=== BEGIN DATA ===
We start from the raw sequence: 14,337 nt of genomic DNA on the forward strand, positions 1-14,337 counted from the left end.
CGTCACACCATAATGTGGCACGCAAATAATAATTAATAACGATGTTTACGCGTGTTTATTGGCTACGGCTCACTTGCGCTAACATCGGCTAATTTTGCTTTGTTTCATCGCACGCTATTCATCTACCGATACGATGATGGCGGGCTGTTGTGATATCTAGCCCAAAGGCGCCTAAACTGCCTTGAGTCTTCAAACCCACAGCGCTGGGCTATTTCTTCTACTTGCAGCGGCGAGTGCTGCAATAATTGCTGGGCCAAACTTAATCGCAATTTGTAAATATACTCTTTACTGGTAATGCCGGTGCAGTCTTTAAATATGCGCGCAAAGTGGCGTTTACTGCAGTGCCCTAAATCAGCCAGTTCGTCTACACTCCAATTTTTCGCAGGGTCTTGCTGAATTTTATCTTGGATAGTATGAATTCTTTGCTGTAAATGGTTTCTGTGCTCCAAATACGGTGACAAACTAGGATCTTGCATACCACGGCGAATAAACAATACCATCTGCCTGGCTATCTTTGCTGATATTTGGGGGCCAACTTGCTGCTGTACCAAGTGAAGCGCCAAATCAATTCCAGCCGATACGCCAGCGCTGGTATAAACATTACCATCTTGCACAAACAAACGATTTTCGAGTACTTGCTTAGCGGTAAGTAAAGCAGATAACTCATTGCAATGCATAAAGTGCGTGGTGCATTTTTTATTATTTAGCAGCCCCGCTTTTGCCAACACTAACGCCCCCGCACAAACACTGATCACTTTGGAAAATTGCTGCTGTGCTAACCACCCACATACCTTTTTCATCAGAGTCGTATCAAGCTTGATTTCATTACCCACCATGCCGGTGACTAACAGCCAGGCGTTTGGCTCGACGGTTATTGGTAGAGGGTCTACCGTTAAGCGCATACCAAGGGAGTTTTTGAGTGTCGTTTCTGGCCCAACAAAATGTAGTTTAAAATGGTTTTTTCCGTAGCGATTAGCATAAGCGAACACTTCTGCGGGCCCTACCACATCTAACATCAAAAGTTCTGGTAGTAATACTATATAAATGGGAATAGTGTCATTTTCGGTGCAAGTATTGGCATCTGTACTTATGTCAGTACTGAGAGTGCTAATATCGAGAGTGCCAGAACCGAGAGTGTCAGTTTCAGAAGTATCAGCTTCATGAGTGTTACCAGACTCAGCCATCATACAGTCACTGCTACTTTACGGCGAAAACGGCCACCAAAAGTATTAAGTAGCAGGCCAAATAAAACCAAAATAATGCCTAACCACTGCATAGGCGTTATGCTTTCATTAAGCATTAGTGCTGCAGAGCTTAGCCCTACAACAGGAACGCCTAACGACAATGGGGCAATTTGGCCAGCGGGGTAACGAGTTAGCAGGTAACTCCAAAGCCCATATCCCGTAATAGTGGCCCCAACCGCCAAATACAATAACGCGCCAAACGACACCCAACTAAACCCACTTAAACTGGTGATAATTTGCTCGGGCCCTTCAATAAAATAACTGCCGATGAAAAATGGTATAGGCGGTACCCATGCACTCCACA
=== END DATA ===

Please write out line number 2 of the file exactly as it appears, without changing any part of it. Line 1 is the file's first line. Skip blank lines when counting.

CGTCACACCATAATGTGGCACGCAAATAATAATTAATAACGATGTTTACGCGTGTTTATTGGCTACGGCTCACTTGCGCTAACATCGGCTAATTTTGCTTTGTTTCATCGCACGCTATTCATCTACCGATACGATGATGGCGGGCTGTTGTGATATCTAGCCCAAAGGCGCCTAAACTGCCTTGAGTCTTCAAACCCACAGCGCTGGGCTATTTCTTCTACTTGCAGCGGCGAGTGCTGCAATAATTGCTGGGCCAAACTTAATCGCAATTTGTAAATATACTCTTTACTGGTAATGCCGGTGCAGTCTTTAAATATGCGCGCAAAGTGGCGTTTACTGCAGTGCCCTAAATCAGCCAGTTCGTCTACACTCCAATTTTTCGCAGGGTCTTGCTGAATTTTATCTTGGATAGTATGAATTCTTTGCTGTAAATGGTTTCTGTGCTCCAAATACGGTGACAAACTAGGATCTTGCATACCACGGCGAATAAACAATACCATCTGCCTGGCTATCTTTGCTGATATTTGGGGGCCAACTTGCTGCTGTACCAAGTGAAGCGCCAAATCAATTCCAGCCGATACGCCAGCGCTGGTATAAACATTACCATCTTGCACAAACAAACGATTTTCGAGTACTTGCTTAGCGGTAAGTAAAGCAGATAACTCATTGCAATGCATAAAGTGCGTGGTGCATTTTTTATTATTTAGCAGCCCCGCTTTTGCCAACACTAACGCCCCCGCACAAACACTGATCACTTTGGAAAATTGCTGCTGTGCTAACCACCCACATACCTTTTTCATCAGAGTCGTATCAAGCTTGATTTCATTACCCACCATGCCGGTGACTAACAGCCAGGCGTTTGGCTCGACGGTTATTGGTAGAGGGTCTACCGTTAAGCGCATACCAAGGGAGTTTTTGAGTGTCGTTTCTGGCCCAACAAAATGTAGTTTAAAATGGTTTTTTCCGTAGCGATTAGCATAAGCGAACACTTCTGCGGGCCCTACCACATCTAACATCAAAAGTTCTGGTAGTAATACTATATAAATGGGAATAGTGTCATTTTCGGTGCAAGTATTGGCATCTGTACTTATGTCAGTACTGAGAGTGCTAATATCGAGAGTGCCAGAACCGAGAGTGTCAGTTTCAGAAGTATCAGCTTCATGAGTGTTACCAGACTCAGCCATCATACAGTCACTGCTACTTTACGGCGAAAACGGCCACCAAAAGTATTAAGTAGCAGGCCAAATAAAACCAAAATAATGCCTAACCACTGCATAGGCGTTATGCTTTCATTAAGCATTAGTGCTGCAGAGCTTAGCCCTACAACAGGAACGCCTAACGACAATGGGGCAATTTGGCCAGCGGGGTAACGAGTTAGCAGGTAACTCCAAAGCCCATATCCCGTAATAGTGGCCCCAACCGCCAAATACAATAACGCGCCAAACGACACCCAACTAAACCCACTTAAACTGGTGATAATTTGCTCGGGCCCTTCAATAAAATAACTGCCGATGAAAAATGGTATAGGCGGTACCCATGCACTCCACA